Sue also passed on to me a handy volume called Not Without A Fight: The story of the Friends of the National Museum of Australia. The development of the National Museum of Australia has a long and checkered history, and its Friends body has been instrumental in advocating for both its establishment and direction. Plans for a national museum date back to before Federation, but it wasn’t until 1974 that Gough Whitlam got the ball rolling. He asked Peter Piggott to conduct a review of Australia’s existing museums, culminating in the release of the Piggott Report in November 1975, which identified a site at Yarramundi Reach. A few days later, Gough Whitlam was sacked in the infamous dismissal. After falling in and out of favour with various governments over the following decades, the museum finally opened at the former site of the old Canberra Hospital on the shores of Lake Burley Griffin in 2001.
The museum’s Friends — a group established in 1989 with the involvement of Australian actor Jack Thompson – was formally incorporated in 1990, and played a critical role in its establishment. When progress instituting the museum stalled under the Hawke Government, the Friends established a National Circle of eminent people, including Margaret Whitlam and Quentin Bryce, who advocated publicly for the museum. Over a number of years the Friends held Open Days at the Yarramundi site, and organised events in Sydney and Canberra to raise awareness of the need for a fully-fledged national museum.
The museum drew controversy upon its opening in 2001, and the tenure of its Director, Dawn Casey, was short-lived. In 2003 a major review of its exhibitions was announced, which culminated in the release of the Carroll Report. Friends mobilised to provide submissions and engage with the review. Then in 2008, the federal Parliament’s Joint Committee on Public Accounts and Audit held an inquiry into the effect of budget cuts on “smaller agencies.” As the Museum had a budget of less than $150 million, it was included in the review. Again, Friends provided submissions and gave evidence which was reflected strongly in the committee’s report. In 2012-13, cultural institutions were exempted from a further efficiency dividend of 2.5 per cent.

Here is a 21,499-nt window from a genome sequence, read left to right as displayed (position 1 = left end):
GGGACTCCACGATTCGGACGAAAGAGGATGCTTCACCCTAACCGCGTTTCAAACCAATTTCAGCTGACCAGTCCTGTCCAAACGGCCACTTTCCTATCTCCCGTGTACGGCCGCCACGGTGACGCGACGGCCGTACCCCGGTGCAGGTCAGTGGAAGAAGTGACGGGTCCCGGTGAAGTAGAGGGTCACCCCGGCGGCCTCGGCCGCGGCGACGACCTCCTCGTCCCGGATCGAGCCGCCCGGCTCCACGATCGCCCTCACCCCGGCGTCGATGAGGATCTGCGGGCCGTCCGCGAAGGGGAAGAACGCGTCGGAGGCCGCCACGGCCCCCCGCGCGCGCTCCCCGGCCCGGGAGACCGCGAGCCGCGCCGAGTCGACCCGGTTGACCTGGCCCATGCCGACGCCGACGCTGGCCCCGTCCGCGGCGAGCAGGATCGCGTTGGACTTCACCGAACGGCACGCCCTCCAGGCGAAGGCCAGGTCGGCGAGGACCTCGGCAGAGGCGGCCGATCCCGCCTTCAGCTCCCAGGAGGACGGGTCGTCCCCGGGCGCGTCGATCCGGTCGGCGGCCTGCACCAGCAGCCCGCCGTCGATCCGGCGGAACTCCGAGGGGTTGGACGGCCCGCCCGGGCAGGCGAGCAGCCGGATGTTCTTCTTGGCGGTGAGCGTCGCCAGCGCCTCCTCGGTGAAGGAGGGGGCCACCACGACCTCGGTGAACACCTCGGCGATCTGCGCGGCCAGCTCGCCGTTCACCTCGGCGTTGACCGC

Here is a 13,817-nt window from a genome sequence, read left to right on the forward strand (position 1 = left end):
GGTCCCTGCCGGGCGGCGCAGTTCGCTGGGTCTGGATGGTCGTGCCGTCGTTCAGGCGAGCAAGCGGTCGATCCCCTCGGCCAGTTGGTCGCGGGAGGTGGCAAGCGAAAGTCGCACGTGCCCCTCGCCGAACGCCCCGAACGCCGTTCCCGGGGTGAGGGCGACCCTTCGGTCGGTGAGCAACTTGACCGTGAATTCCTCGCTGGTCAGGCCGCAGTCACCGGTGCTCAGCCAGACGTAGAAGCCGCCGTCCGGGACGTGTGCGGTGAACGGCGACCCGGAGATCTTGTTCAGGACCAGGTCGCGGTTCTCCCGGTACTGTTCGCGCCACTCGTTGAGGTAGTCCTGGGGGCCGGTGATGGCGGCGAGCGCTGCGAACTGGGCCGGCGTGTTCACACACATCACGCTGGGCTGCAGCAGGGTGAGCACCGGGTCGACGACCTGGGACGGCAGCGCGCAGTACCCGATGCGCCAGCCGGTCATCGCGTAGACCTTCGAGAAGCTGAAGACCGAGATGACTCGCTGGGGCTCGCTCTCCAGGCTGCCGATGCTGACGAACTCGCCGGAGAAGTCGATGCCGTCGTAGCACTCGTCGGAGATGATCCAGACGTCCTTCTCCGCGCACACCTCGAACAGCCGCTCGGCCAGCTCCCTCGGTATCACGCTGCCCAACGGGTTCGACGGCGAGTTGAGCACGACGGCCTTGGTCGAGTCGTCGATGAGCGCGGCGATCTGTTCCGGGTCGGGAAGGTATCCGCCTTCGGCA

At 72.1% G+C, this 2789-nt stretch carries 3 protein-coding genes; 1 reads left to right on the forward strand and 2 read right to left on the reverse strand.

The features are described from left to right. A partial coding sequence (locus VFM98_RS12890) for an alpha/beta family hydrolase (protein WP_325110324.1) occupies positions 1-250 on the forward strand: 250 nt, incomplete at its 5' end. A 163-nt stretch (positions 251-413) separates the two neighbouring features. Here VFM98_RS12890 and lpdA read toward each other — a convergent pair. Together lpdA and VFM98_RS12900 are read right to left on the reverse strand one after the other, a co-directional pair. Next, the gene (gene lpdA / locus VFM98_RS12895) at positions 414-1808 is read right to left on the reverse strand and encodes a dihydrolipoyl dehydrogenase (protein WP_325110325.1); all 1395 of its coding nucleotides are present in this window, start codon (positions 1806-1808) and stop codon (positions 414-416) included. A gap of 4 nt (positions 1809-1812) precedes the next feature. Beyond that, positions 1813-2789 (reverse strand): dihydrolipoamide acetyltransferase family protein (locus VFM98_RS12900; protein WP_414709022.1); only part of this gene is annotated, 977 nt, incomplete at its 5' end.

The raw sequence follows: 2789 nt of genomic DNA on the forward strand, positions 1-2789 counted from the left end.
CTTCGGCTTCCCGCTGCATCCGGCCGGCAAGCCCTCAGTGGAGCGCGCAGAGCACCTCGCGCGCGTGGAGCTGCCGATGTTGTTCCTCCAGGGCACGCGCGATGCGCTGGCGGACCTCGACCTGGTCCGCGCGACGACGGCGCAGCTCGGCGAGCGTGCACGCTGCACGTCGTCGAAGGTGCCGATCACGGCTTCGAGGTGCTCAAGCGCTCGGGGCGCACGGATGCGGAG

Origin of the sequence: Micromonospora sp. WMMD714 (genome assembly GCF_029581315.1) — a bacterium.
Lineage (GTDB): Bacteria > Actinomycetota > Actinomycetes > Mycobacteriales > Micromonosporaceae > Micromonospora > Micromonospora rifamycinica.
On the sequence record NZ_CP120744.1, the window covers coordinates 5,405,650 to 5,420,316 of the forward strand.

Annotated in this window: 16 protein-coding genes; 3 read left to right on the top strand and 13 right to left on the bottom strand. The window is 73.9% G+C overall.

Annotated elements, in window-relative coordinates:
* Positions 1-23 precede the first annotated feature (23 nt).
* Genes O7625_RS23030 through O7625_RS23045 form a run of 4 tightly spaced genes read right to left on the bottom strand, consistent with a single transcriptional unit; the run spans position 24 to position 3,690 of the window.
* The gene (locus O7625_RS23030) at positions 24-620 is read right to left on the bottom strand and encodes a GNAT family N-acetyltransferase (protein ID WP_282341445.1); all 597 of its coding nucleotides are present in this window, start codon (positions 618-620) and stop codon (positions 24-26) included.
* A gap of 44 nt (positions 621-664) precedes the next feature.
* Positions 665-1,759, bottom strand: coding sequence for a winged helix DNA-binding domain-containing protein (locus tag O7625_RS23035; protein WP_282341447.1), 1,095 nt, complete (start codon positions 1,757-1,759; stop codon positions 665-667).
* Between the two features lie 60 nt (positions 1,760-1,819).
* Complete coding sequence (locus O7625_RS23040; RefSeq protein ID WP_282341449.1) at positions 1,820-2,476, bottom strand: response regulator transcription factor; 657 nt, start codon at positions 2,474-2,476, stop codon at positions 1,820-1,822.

In 2013, the direction of the museum changed which lead to the absorption of the group back into the museum’s internal structure. Following their dissolution, the Friends gave $80 000 to the museum for new acquisitions.
It is possible that the National Museum we know today would never have come to fruition without the work of its Friends. It drew ire from some quarters during the height of the culture wars, and has weathered budget cuts and efficiency dividends. Throughout all of these times, its Friends body provided the necessary advocacy and public mobilisation, and today remains a valued institution, architectural landmark, keeping place, and repository of research and cultural outreach. Just like my arts degree, the museum pushes me to consider my place in both Australia and the world, and my existence is richer for it.
Thank you to Kathryn Favelle and Melanie Olde at the National Library of Australia for assisting me with research. And of course to Sue Terry, helpful as always.